These were only a few. But over and over again, every guy was saying the same thing. And they wish we’d just understand.
On Spring Break there will be plenty of guys gawking at the abundance of flesh peeking through string bikinis and mini skirts. But they are not the kinds of guys any girl I know would be interested in impressing.
Clothing speaks. It gives indications of our motivations, how we feel about ourselves, and the depth of our faith. The question we need to ask ourselves is “What kind of message are we sending?”
Modesty is important. We find its mandate in God’s Word, and negative implications abound without it. LZ Granderson wrote about girls and immodesty in a CNN article.
In 2007, the American Psychological Association’s Task Force on the Sexualization of Girls issued a report linking early sexualization with three of the most common mental-health problems of girls and women: eating disorders, low self-esteem, and depression. There’s nothing inherently wrong with parents wanting to appease their daughters by buying them the latest fashions. A line needs to be drawn, but not by Abercrombie. Not by Britney Spears. And not by these little girls who don’t know better and desperately need their parents to be parents and not 40-year-old BFFs. (2)
Early sexualization and immodest dress can lead to eating disorders, low self-esteem, and depression? You bet. I’ve seen the results, I’ve counseled the girls, and I’ve written the book.
My plea to parents: As a mom, I know there are some fights worth fighting, and others that aren’t. But this is a hill to die on. We must educate ourselves and our daughters about the consequences of immodesty, and provide some creative strategies on dressing modestly in fashion.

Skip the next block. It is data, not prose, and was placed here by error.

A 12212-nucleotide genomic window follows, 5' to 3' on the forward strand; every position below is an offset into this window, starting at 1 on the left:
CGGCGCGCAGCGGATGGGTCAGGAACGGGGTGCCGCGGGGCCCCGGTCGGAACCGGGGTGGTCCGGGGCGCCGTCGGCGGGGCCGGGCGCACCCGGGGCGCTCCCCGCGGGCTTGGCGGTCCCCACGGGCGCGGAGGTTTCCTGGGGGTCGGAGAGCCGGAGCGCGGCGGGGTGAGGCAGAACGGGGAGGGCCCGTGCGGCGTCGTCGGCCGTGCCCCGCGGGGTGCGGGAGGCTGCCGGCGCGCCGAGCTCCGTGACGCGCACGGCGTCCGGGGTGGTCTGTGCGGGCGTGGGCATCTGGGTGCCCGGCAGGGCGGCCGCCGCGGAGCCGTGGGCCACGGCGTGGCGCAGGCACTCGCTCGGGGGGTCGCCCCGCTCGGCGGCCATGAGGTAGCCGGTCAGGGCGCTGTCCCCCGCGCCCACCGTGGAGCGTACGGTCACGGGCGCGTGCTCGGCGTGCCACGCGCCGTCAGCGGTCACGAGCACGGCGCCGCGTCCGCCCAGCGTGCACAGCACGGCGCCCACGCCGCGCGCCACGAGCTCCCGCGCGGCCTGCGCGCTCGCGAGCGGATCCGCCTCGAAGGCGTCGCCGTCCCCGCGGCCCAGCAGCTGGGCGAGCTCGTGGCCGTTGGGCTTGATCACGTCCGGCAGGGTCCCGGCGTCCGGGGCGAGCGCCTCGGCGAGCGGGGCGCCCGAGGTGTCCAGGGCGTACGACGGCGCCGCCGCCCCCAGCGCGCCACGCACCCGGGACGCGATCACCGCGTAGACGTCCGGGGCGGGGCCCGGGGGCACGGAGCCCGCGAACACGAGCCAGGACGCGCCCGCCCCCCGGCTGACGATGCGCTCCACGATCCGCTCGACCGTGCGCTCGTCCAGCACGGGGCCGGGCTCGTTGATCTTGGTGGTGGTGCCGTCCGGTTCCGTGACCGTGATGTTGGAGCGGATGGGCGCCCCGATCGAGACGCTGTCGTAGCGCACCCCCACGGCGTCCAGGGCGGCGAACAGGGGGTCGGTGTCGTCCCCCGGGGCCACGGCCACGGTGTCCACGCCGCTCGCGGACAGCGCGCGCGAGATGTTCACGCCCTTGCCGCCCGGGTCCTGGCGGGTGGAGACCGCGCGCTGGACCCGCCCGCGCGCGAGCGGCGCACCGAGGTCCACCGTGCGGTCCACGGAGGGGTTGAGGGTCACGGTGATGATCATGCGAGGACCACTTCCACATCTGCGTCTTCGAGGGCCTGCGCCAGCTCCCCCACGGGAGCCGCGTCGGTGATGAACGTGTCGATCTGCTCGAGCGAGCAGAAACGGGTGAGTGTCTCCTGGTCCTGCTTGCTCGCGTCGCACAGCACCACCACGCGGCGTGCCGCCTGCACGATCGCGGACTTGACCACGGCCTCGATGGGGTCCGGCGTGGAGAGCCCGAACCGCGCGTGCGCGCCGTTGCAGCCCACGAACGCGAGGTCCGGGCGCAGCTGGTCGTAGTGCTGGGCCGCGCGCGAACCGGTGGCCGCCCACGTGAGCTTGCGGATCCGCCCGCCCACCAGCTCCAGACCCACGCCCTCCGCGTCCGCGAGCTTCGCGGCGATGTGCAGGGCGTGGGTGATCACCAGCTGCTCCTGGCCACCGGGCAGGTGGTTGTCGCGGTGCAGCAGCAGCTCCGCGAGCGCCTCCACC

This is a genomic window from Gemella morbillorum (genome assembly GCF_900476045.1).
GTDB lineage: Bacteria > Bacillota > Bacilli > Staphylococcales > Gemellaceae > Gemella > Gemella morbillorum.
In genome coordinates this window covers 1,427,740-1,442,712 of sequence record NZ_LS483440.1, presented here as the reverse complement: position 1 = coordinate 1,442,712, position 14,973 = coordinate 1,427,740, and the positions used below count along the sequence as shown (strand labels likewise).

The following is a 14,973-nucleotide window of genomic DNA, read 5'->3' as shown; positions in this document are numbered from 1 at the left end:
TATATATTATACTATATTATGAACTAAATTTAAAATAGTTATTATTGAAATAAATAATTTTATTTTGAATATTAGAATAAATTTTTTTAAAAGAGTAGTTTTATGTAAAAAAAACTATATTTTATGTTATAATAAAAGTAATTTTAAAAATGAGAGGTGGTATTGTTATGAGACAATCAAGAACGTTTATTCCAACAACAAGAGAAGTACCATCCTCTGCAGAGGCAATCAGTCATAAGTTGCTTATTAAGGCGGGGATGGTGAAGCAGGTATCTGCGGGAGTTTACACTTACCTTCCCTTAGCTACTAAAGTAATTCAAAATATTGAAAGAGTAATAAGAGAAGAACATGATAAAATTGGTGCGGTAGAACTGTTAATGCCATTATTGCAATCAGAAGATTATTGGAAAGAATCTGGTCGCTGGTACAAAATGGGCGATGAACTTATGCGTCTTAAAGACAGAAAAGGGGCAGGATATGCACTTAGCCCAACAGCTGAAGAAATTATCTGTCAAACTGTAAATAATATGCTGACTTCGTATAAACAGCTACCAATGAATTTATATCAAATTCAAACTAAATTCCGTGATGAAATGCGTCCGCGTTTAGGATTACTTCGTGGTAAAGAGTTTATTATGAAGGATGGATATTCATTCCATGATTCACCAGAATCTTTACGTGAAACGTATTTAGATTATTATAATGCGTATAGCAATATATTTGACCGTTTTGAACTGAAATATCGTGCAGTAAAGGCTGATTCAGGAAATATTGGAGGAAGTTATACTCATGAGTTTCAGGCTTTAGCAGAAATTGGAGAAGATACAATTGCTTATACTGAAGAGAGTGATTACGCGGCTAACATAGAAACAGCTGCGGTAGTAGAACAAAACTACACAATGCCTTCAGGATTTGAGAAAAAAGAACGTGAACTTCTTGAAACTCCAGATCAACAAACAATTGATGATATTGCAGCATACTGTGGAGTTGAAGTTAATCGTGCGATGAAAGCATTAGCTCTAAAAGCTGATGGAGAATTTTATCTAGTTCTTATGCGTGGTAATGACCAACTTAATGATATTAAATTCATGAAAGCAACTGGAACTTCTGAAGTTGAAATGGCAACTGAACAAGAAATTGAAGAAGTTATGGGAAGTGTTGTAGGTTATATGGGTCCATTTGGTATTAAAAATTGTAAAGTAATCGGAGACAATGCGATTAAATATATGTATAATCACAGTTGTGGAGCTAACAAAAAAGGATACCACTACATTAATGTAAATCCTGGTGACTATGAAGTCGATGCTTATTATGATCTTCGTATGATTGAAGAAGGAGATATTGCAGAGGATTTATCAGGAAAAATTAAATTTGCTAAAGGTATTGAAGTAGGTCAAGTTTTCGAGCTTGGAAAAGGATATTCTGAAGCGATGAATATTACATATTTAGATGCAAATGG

Here are some examples:
- Finger-tip length shorts and skirts that fall just above the knee.
- Maxi dresses instead of mini skirts.
- Tankinis instead of bikinis.
- Tank top layering to hide cleavage.
- Cute cover-ups and sarongs for off the beach.
Remember not to over-pack. But don’t forget these essentials:
- Three swimsuits with cover-ups to match
- Sunscreen of 30SPF or higher
- Hat and sunglasses
- LBD (Little black dress—just make sure it’s not too “little”)
- Black sandals and flip flops
- Dark jeans
- Layering tank tops
Maybe this time next year, when I Google “Modesty on Spring Break,” there will be resources, photos, and tips instead of a suggestion to change my search.
Enjoy the break, and show off your best side…your inside!
Resources and footnotes:
(1) Fashioned By Faith, Rachel Lee Carter (Thomas Nelson, 2011)
(2) LZ Granderson, weekly columnist for CNN.com and ESPN.com
. . . .
Rachel Lee Carter is a professional model of 20 years, including clientèle such as Cover Girl, Tommy Hilfiger, Perry Ellis, Teen Magazine, Jones New York, Wrangler, Chico’s, Elle, Fitness, Reebok, Microsoft, SAKS Fifth Avenue, Neiman Marcus, Macy’s, Bloomingdales and many others. Rachel is an alumnus of Word of Life Bible Institute in Schroon Lake, NY. There, she studied Bible Survey and Systematic Theology with an emphasis on missions and youth ministry. She graduated in 1996. After hearing God’s call on her life to re-enter the fashion industry as an international Christian model, she began using this platform to share the love of Jesus Christ within the her industry and as a professional conference speaker to mothers, daughters, tween, youth, and teen groups throughout the country. She is the author of Fashioned By Faith.